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Pittsburgh is robot country

Growing out of its industry roots, Pittsburgh is now the Silicon Valley of droid design.

The new steelers: A droid sheep munches on a lawn.

Tom A. Peter

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Phipps Conservatory and Botanical Gardens here has done away with its lawn mower and hired a robotic sheep to trim the lawn. Just down the street, visitors at the Carnegie Library can flip through a book while sitting in the belly of a colorful, robotic tent that gently swirls around them. Meanwhile, in a nearby park, Jennifer Gooch works with a friend on the latest addition to the city’s series of robotic installations, putting the final touches on a tiny island of flags that raise and lower as viewers walk around the piece.

Built by artists with little to no engineering experience, these projects are part of Robot 250, a celebration that coincides with Pittsburgh’s 250th birthday and aims to democratize robotics by bringing them to the general public.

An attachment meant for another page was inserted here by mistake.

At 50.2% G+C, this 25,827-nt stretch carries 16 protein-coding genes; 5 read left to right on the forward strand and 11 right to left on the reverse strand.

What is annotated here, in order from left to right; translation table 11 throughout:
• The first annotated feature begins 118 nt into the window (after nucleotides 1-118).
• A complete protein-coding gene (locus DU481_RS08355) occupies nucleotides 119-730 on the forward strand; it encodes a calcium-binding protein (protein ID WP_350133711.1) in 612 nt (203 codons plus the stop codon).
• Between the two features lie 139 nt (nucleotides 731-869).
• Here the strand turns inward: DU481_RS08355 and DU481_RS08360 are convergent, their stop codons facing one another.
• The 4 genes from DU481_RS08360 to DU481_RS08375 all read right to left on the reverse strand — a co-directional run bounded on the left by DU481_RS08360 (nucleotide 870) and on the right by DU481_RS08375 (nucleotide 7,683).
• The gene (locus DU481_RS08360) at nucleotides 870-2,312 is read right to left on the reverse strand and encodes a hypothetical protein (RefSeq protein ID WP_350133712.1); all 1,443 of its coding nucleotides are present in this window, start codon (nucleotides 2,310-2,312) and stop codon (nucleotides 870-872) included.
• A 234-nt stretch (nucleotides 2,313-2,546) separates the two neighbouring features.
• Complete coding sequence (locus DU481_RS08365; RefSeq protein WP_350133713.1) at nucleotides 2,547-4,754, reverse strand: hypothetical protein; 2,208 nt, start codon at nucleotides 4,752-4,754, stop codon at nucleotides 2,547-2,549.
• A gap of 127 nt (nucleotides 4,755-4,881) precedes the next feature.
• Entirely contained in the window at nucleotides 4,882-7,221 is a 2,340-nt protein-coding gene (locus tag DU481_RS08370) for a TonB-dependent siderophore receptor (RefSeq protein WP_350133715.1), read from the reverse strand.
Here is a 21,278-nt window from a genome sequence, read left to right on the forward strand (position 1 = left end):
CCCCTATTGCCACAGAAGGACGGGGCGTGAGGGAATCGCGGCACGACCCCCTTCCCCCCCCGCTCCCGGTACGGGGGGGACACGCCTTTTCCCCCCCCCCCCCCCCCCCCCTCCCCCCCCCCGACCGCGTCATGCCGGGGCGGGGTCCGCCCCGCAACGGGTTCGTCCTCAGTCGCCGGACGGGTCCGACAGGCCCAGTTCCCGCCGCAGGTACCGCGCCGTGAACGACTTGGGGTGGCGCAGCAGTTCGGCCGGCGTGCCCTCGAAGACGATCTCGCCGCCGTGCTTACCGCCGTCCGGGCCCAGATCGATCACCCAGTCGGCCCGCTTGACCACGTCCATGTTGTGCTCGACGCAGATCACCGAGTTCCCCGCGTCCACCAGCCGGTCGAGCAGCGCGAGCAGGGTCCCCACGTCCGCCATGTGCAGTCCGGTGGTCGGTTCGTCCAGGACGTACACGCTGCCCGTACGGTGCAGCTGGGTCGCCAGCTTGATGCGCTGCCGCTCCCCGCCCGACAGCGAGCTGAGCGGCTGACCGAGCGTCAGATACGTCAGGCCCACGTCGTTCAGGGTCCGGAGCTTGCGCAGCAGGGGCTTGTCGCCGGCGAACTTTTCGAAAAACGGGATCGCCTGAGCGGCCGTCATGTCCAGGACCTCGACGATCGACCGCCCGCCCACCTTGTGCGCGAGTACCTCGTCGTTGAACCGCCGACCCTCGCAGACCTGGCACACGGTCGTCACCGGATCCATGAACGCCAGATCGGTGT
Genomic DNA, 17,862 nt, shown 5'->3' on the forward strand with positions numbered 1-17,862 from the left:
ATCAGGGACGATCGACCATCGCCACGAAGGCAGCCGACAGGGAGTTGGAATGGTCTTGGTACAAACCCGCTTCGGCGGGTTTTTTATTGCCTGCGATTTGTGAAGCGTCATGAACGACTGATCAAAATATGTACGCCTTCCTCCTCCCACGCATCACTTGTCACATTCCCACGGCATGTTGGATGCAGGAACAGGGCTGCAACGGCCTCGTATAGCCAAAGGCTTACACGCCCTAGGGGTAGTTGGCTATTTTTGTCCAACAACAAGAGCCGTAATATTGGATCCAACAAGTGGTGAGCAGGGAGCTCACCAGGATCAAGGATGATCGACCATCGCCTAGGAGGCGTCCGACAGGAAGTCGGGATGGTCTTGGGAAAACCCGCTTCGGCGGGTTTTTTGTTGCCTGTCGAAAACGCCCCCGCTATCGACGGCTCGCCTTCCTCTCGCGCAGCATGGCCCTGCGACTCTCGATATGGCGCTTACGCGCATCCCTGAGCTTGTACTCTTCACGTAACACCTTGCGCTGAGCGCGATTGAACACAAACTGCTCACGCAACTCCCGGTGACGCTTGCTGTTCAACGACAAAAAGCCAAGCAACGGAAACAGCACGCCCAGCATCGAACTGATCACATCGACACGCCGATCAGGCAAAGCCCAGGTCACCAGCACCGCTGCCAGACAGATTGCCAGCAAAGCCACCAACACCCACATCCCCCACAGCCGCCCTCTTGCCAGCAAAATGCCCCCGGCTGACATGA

More important, it’s a month-long demonstration of how the city is becoming a Silicon Valley for robotics.

The combination of Carnegie Mellon University’s pioneering robotics program and leftovers from the city’s industrial past have created something of a perfect storm that is fostering the development of the next generation of robotics.

“Pittsburgh offers a special chance to look at robotics,” says Carl DiSalvo, associate professor at Georgia Tech’s digital media program and one of the cocreators of Robot 250. “Because of [CMU’s] robotics institute being here … and there’s also an interesting history of the relationship between robotics and labor and the city that makes Pittsburgh a unique place to look at robotics.”


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